Do Israel-related anti-Semitic incidents on college campuses create a more hostile environment than classic anti-Semitism? In other words, do expressions of anti-Zionism create a more harmful atmosphere for Jewish students than, say, swastikas?
The answers to those questions are both “yes,” according to a new study by the Santa Cruz, Calif.-based AMCHA Initiative, a nonprofit that monitors anti-Semitism in higher education.
The group’s just-released annual report, “‘Zionists Off Our Campus’: Campus Anti-Semitism in 2017,” found that “anti-Zionist harassment is felt no less than anti-Semitism but sometimes even more because the university community is not sympathetic to anti-Zionist harassment,” according to AMCHA founder and lead researcher Tammi Rossman-Benjamin. “Members of the university community often collude in it, and the Jews feel nobody is sympathetic to their perspective.”
The AMCHA Initiative found that although anti-Semitic incidents are given equal weight in an audit, Israel-related anti-Semitic incidents “were considerably more likely to contribute to a hostile environment for Jewish students than incidents involving classic anti-Semitism.”
In addition, it found that “anti-Israel campus activities are no longer intent on harming Israel, but increasingly, and alarmingly, they are intent on harming pro-Israel members of the campus community.”
Rossman-Benjamin, a retired lecturer at the University of California-Santa Cruz, said there is a “difference between a swastika scrawled on a bathroom door and one on a kid’s door. You have to look at the context to determine the intent of the perpetrator. Close to 80 percent of swastikas are not directed at specific individuals and are seen as expressions of anger and hatred. You also have to look at how the university responds to it. Universities have to respond to clear anti-Jewish hatred.”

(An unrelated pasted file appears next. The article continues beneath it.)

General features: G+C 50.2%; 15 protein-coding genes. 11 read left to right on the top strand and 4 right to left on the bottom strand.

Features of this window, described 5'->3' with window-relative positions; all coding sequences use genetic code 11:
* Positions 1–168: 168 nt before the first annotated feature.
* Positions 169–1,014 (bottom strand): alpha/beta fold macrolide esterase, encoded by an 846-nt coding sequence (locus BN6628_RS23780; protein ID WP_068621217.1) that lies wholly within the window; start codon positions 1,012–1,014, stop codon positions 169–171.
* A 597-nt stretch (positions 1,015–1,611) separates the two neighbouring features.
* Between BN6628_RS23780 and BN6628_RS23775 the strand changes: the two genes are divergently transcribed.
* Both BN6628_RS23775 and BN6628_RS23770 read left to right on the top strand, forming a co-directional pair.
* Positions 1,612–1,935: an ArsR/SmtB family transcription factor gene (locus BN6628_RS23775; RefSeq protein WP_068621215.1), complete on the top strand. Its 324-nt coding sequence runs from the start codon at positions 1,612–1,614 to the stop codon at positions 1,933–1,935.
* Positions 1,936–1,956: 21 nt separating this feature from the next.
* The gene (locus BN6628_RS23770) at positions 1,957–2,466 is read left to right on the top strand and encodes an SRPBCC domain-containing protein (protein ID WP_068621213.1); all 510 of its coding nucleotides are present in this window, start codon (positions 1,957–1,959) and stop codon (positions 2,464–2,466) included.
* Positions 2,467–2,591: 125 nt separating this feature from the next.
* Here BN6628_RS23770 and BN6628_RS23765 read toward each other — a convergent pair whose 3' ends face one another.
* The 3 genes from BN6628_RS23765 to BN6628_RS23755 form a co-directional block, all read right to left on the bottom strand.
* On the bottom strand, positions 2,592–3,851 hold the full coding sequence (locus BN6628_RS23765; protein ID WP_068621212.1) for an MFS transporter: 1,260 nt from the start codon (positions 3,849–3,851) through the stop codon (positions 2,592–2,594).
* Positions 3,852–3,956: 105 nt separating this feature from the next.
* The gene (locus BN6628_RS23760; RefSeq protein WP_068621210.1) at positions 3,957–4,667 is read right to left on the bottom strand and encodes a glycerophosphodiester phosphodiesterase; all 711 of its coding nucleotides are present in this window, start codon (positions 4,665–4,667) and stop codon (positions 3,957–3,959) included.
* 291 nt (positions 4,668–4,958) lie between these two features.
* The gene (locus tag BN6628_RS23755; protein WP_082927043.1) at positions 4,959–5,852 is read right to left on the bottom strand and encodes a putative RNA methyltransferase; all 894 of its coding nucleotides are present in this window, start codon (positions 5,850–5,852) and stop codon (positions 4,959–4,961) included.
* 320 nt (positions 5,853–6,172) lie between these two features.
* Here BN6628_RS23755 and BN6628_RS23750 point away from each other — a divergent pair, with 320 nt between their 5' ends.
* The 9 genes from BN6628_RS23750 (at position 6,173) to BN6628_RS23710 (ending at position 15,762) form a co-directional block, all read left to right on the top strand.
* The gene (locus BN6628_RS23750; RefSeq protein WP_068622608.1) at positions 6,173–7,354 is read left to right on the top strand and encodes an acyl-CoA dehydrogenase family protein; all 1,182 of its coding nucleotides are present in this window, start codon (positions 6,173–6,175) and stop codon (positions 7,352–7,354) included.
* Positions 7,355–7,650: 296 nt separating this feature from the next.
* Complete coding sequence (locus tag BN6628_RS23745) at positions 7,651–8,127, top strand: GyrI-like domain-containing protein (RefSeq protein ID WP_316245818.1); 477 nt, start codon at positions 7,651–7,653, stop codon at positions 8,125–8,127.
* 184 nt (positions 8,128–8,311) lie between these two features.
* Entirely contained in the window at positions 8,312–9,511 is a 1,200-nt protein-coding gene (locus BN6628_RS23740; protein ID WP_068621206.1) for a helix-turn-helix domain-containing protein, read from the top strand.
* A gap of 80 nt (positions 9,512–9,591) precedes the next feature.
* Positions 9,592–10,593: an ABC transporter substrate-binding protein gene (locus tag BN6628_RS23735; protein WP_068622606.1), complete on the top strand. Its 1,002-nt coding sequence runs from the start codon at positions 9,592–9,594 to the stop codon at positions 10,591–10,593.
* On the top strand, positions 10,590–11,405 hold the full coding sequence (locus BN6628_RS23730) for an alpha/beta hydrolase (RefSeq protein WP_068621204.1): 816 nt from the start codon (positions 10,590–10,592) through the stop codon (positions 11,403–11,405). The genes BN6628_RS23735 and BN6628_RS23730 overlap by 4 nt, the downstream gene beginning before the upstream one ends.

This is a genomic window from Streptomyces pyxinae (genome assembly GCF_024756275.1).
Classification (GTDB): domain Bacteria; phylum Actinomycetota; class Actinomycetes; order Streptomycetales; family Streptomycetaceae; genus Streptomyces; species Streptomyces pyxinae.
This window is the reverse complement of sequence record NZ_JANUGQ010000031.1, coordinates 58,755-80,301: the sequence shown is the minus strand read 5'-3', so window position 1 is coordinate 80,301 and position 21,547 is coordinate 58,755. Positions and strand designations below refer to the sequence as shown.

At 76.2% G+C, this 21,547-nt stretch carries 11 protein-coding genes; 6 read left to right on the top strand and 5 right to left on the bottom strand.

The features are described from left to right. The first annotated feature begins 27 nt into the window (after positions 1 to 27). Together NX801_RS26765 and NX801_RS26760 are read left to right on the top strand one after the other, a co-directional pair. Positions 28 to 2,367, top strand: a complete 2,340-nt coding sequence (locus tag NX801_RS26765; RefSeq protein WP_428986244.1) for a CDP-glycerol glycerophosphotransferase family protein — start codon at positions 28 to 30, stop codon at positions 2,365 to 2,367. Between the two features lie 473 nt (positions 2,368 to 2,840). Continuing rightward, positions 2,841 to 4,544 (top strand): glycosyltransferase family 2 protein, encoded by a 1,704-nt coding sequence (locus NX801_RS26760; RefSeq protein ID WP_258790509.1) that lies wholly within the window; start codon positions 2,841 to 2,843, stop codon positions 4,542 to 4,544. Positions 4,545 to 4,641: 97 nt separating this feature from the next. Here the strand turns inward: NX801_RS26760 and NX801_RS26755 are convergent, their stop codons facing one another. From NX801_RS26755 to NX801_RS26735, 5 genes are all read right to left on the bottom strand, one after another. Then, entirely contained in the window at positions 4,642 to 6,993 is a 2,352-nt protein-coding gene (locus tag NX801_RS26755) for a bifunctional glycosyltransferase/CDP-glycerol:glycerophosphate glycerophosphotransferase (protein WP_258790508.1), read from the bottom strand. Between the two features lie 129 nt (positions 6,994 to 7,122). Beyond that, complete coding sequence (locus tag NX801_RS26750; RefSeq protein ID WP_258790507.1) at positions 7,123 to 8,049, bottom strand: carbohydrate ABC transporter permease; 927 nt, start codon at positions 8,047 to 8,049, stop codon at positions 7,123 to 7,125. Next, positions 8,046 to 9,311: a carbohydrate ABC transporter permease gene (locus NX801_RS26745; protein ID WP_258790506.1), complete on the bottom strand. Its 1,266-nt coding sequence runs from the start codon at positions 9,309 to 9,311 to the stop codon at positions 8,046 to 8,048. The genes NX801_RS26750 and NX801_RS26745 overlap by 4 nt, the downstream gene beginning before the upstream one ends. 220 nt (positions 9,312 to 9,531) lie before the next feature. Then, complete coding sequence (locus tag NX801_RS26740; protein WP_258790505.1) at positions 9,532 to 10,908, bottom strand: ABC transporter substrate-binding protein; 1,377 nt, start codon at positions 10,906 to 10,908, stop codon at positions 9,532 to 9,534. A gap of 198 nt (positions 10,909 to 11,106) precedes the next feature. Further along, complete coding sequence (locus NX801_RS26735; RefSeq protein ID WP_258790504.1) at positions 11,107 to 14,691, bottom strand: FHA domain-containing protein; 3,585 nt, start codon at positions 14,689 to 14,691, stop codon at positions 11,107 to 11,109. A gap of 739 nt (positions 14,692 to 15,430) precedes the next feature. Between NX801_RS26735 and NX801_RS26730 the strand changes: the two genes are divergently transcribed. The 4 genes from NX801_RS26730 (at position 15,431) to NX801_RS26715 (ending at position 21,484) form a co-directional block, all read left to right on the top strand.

The report added: “Despite the fact that acts of Israel-related anti-Semitism appear to be the larger contributor to a hostile environment for Jewish students, university administrators have generally been far less likely to adequately address these Israel-related incidents than they have acts of classic anti-Semitism. In large part this is due to university administrators recognizing that classic anti-Semitism may violate state or federal anti-discrimination law and most schools’ peer-on-peer harassment policies which prohibit the harassment of students based on characteristics such as race, color and gender, as well as religion and ethnicity.
The release of the study comes as Stanford University is being criticized for failing to condemn the conduct of a student whose Facebook post threatened to “physically fight Zionists on campus next year” who support Israel’s new nation-state law. (The post was edited and softened hours after it went online.)
In a statement Aug. 3, the university said only that it had “conducted an extensive case assessment and concluded that the student does not pose a physical threat to other members of the community. … We will be meeting with students on all sides of the issue to hear ideas for additional steps that can be taken to assure their feeling of safety and comfort in our community.”
But the Zionist Organization of America wrote to the university president, Marc Tessier-Lavigne, last week calling on him to expel the student, Hamzeh Daoud, and to “clearly and forcefully publicly condemn Daoud’s actions.”
As if to anticipate the debate at Stanford, the AMCHA reports says, “[U]niversity administrators rarely recognize anti-Zionist harassment as a form of unlawful discrimination, because they see it as motivated by political considerations rather than ethnic or religious ones. The reality, however, is that harassment is harassment. The effect of pervasive intolerant, exclusionary and harassing behavior on students is the same, regardless of the motivation of the perpetrator or the identity of the victim. And the abhorrent behavior that prevents students from an education free from harassment must be addressed, and addressed equitably.”
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